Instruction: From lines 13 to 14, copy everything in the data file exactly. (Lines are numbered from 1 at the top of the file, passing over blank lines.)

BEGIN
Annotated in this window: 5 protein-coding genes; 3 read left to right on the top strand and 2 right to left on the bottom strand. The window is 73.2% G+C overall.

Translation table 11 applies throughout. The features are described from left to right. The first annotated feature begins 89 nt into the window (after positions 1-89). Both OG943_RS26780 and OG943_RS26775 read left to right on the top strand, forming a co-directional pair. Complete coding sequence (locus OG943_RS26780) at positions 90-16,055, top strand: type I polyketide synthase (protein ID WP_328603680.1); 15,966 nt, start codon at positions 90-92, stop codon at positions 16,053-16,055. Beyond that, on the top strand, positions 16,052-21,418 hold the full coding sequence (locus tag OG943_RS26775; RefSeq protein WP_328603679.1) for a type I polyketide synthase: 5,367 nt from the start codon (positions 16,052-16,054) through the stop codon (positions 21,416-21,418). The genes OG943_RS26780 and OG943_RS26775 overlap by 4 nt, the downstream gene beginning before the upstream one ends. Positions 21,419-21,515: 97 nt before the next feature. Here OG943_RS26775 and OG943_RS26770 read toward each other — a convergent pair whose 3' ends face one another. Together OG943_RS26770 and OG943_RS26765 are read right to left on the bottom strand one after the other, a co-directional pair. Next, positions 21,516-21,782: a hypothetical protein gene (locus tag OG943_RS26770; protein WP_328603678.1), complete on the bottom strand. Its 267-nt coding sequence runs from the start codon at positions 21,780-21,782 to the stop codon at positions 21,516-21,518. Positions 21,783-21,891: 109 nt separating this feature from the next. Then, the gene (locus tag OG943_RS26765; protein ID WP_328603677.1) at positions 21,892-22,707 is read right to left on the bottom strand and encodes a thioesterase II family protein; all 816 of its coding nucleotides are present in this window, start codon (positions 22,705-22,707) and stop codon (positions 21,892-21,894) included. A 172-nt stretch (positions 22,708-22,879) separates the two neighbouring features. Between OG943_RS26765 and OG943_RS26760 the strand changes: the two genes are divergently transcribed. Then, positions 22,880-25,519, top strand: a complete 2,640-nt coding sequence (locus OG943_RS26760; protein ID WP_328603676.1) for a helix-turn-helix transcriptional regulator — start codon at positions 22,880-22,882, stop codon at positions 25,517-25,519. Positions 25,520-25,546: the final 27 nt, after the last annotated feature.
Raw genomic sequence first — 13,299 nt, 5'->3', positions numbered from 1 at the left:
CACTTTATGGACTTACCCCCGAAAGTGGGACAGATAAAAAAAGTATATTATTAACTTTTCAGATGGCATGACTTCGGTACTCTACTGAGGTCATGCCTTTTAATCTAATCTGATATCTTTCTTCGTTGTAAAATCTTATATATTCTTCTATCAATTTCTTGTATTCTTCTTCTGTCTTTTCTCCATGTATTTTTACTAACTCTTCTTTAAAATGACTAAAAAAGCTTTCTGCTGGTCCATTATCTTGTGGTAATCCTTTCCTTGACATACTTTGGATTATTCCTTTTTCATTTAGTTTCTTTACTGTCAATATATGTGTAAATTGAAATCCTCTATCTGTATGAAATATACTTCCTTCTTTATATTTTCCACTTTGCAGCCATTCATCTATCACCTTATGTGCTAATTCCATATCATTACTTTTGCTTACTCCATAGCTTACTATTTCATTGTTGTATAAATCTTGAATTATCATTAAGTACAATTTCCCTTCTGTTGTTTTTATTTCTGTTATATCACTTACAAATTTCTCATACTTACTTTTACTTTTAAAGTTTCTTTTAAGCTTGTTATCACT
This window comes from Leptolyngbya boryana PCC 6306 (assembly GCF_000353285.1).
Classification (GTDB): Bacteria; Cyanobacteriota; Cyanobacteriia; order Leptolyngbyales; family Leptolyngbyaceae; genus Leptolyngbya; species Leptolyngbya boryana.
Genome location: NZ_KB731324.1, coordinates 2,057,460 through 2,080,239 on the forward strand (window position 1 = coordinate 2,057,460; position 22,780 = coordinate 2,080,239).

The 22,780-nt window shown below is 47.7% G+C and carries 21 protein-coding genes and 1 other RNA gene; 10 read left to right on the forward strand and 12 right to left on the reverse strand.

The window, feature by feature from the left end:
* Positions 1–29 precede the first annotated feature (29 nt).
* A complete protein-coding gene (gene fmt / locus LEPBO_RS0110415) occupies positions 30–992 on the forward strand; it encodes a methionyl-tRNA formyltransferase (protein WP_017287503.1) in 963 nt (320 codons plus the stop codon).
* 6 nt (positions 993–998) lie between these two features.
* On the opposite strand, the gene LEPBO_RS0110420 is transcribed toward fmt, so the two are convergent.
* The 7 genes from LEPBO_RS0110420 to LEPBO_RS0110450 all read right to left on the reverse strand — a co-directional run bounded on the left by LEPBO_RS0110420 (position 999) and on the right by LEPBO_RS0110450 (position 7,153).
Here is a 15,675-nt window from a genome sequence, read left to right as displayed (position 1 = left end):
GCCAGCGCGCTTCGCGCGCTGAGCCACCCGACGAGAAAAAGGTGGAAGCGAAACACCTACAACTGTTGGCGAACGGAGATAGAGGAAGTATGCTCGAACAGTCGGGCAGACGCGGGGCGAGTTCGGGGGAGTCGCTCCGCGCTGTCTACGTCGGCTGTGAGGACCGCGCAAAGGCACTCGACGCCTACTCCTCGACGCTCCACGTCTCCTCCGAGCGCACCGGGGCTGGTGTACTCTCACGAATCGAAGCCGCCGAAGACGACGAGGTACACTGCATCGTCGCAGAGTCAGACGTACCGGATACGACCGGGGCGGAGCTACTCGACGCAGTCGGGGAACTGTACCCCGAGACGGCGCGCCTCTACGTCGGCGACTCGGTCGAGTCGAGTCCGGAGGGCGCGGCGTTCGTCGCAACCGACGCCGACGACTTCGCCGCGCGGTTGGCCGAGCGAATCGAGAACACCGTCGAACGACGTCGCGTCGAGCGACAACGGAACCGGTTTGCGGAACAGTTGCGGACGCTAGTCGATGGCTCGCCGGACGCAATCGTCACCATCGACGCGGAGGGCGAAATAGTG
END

* On the opposite strand, the gene LEPBO_RS0110420 is transcribed toward fmt, so the two are convergent.
* The 7 genes from LEPBO_RS0110420 to LEPBO_RS0110450 all read right to left on the reverse strand — a co-directional run bounded on the left by LEPBO_RS0110420 (position 999) and on the right by LEPBO_RS0110450 (position 7,153).